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LEONID DAILY NEWS: December 23, 2000

Total meteor activity during Ursid outburst

This record of total meteor activity was obtained by Esko Lyytinen using forward meteor scatter. Click on the graph for an overview of the reflections. A similar record by Ilkka Yrjola of Kuusankoski, Finland, is shown below. Both data sets clearly demonstrate the Ursid outburst.

Radio meteor reflections measured by Yrjola


Radio forward meteor scatter observations - Finland.

The Ursid shower did flare up significantly last night between 5 UT and 9:30 UT, with a peak around 7:2010 UT according to foreward scatter observations by Esko Lyytinen (shown above). The forward scatter technique counts meteors by listening to reflected signals from faraway radio and tv transmitters.

Ilkka Yrjola of Kuusankoski, Finland, reports similar results. His counts (right) are shown after subtraction of the daily sporadic background. Yrjola is located about 100 km from Lyytinen and collects reflections in the opposite direction.

Other confirmations from radio-MS observations were received from Sadao Okamoto, Sabae City, Japan, Masayoshi Ueda of Japan, Ton Schoenmaker of Roden in the Netherlands, and Wayne Itano of Boulder, CO.

Video and visual observations - California.

The shower was observed by us from California, using video imaging and spectroscopy techniques. Present were Peter Jenniskens, Ming Li and Duncan McNeill at a site near Parkfield, and Pete Gural, Mike Koop, Mike Wilson, and Chris Angelos at the San Antonio Lake campground near King City. GlobalStar provided a satelite telephone link. Local weather allowed observations between about 5:30 and 11:20 UT. Six intensified cameras at each site recorded the variation of flux and Ursid light curves.

Some very minimal (!) visual observations taken in between operations of equipment are reported below and suggest a ZHR of about 50 shortly after the peak. This compares to a peak ZHR of 80 for the Perseid shower in summer.

Obs: Peter Jenniskens
Loc.: Parkfield, California (about 120.0 Deg. W, +35.9 deg. N)
Date: December 21-22, 2000

UTC           Teff  Lm   Urs  Spo   ZHR(Urs)

08:07-08:19   0.20 6.2   4  3       5025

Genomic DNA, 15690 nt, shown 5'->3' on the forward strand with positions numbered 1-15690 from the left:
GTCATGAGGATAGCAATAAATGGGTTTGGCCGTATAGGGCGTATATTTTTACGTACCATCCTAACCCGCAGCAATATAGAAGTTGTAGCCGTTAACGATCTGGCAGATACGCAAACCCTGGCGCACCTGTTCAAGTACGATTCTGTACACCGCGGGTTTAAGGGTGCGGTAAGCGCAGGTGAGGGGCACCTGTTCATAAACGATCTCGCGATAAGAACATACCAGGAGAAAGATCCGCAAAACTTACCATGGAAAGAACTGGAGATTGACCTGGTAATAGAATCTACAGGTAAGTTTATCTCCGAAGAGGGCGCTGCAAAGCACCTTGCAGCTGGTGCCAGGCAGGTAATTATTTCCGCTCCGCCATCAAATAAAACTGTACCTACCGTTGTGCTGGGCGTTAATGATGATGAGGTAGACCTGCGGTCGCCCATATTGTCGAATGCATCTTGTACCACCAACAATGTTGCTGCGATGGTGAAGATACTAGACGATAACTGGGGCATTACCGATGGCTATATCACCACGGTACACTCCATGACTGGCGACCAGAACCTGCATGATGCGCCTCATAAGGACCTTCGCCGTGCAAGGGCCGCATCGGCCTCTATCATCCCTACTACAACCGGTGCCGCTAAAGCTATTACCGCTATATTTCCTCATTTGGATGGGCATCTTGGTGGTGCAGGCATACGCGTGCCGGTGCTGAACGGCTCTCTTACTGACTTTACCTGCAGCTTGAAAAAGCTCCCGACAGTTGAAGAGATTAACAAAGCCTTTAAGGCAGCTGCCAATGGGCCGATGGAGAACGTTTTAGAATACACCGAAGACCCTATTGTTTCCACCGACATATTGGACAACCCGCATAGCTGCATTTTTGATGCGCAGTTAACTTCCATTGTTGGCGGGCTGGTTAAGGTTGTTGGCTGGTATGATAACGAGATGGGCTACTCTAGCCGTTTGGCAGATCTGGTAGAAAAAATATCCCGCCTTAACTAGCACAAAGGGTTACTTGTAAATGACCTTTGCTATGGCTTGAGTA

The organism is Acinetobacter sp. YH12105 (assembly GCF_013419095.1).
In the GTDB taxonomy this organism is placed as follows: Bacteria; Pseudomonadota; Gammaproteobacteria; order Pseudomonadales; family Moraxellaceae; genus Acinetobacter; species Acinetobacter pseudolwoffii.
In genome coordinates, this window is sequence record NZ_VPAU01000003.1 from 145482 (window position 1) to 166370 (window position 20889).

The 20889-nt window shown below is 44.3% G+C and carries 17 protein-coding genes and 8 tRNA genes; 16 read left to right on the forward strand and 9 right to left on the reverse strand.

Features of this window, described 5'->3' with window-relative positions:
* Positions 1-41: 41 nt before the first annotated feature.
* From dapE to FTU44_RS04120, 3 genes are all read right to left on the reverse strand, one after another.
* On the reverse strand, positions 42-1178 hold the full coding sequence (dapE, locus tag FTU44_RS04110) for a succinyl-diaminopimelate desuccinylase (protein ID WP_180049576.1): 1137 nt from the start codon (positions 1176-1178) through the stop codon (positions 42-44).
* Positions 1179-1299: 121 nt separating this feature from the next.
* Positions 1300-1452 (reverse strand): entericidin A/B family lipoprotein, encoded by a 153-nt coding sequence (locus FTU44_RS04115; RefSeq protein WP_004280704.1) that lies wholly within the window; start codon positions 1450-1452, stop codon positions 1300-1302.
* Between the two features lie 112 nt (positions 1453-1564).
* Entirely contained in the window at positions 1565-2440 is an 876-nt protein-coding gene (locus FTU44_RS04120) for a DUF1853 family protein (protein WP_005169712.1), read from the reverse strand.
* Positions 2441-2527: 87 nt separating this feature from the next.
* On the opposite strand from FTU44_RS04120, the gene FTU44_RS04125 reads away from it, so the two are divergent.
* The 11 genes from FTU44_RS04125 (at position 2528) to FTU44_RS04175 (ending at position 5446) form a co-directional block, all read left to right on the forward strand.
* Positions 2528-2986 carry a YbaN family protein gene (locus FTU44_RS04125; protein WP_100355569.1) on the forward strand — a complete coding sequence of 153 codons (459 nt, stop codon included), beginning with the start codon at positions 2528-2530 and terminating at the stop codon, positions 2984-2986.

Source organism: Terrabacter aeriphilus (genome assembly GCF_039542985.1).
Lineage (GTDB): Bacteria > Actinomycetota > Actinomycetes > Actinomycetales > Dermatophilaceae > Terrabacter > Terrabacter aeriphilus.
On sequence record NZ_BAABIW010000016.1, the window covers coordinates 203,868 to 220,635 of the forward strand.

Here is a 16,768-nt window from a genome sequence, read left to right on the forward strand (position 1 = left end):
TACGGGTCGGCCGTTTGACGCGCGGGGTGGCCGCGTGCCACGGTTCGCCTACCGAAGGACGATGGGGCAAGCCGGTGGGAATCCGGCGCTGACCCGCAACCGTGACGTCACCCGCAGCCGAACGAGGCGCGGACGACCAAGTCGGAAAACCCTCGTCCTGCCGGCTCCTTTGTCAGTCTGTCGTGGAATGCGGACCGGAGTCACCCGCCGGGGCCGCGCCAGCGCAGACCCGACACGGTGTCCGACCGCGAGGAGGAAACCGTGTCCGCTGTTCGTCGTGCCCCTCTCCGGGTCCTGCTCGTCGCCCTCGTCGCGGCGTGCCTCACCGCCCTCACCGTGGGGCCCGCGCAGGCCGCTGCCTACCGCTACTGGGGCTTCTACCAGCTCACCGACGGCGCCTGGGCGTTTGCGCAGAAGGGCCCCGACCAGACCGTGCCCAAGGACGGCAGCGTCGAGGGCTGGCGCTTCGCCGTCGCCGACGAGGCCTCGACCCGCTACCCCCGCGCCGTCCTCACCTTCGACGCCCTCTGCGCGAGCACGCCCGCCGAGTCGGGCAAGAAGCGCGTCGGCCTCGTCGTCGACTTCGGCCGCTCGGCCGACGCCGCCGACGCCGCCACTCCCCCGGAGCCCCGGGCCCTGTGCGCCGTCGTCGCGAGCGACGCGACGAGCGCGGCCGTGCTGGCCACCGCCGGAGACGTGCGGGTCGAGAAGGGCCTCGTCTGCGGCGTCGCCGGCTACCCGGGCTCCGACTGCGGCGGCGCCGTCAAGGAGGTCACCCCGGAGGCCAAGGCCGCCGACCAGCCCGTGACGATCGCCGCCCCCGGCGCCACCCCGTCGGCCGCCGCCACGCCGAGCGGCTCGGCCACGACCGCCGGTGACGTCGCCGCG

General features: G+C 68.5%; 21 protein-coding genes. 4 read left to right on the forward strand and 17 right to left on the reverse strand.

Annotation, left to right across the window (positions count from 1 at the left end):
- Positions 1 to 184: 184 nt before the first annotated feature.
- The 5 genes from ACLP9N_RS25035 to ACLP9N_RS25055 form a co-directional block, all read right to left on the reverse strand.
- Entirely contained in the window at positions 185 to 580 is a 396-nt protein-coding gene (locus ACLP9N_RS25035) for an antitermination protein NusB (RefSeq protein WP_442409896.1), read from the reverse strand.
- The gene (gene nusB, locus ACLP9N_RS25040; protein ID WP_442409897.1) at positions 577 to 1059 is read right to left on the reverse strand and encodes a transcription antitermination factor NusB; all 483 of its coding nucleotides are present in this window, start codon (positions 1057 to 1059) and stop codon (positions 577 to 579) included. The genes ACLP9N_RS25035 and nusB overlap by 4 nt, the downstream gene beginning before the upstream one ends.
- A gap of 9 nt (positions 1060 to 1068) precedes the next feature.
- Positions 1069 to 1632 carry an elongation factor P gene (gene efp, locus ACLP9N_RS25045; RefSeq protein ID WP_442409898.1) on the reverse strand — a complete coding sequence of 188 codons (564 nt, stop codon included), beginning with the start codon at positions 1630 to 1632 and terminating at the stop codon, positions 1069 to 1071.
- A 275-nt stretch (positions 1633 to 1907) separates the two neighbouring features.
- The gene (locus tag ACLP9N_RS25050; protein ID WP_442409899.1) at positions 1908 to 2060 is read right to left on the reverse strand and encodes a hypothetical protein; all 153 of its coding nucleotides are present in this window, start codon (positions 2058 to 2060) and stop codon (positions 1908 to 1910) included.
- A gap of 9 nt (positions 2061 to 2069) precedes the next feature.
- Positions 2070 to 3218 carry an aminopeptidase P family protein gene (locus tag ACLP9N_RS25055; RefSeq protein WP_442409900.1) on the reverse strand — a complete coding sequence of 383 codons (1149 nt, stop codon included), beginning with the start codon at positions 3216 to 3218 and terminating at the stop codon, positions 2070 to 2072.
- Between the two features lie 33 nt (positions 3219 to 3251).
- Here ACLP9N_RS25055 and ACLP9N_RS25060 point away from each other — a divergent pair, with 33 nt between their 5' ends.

08:31-08:52   0.35 6.2   4  2       2714
09:13-09:32   0.32 6.2   2  3       1410
10:14-10:55   0.69 6.2   6  12      177


We've analysed the first video tapes of our observations in California and find the (preliminary) rate of Ursids shown here. These were gathered by Peter Gural and Peter Jenniskens from a visual scan of the tapes of three of our intensified video camera's at Parkfield. 8 more cameras to go. We also detected at least one Ursid spectrum at 08:24:57 UT, covering the wavelength range from about 400 to 850 nm, the meteor of which was imaged from both observing sites. 19 double station Ursids thus far after comparisson with part of the tapes from an aligned intensified video camera at San Antonio Lake.

The peak time and duration of the shower appear to be very similar to our predictions , with a peak time at 7:29 UT (1405 trail) and a possible contribution from the 1392 trail at 8:38 UT. The observed maximum is in between. Further confirmation of the models and information on the relative contributions of both trails will follow from further analysis of the observational data.

Ursid counts from three intensified video cameras

Ursid meteor passes M44

Top: Ursid counts from three intensified video cameras positioned at Parkfield, CA. Open symbols show visual counts by Dutch (left) and Japanese (right) observers (Updated: Dec. 27).

Left: A "Christmassy" Ursid meteor passes M44, the Beehive cluster, also called the Manger, in the constellation Cancer. Image courtesy: Peter Jenniskens, California


US and Canadian observers were best located for the event, although European observers Marco Langbroek of the Netherlands and Sirko Molau and Rainer Alt of Germany report observing the onset of the shower at 5-6:15 UT, at which time the ZHR was about 20. Japenese observers witnessed the final part of the profile.

Among scientific efforts, Bob Hawkes from Mount Allison University in New Brunswick, Canada, reports video imaging during relatively low Ursid rates between 4:15 and 6:00 UT, prior to the peak, after which clouds interfered with further observations.

Previous news items:
Dec. 23 - Ursid outburst confirmed
Dec. 18 - Dec 22 Ursid outburst
Nov. 20 - A bacterial fingerprint?
Nov. 15 - HCN disappears mysteriously
Nov. 14 - Meteor shower from space
Nov. 13 - Organic fingerprint
Nov. 12 - Train airglow chemistry
Nov. 11 - Hard bits and persisting glows
Nov. 10 - Meteoroid debris detected
Nov. 09 - New meteor picture
Nov. 08 - Spin city
Nov. 07 - Meteors affect atmospheric chemistry
Nov. 06 - Listen to this!
Nov. 04 - Fear of heights?
Nov. 03 - The pale (infra-red) dot
Nov. 02 - Twin showers
Nov. 01 - Leonids approaching Earth
Oct. 31 - Prospects for Moon Impact Studies
Oct. 30 - Comet dust crumbled less fine
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Results of this work were published in Icarus.

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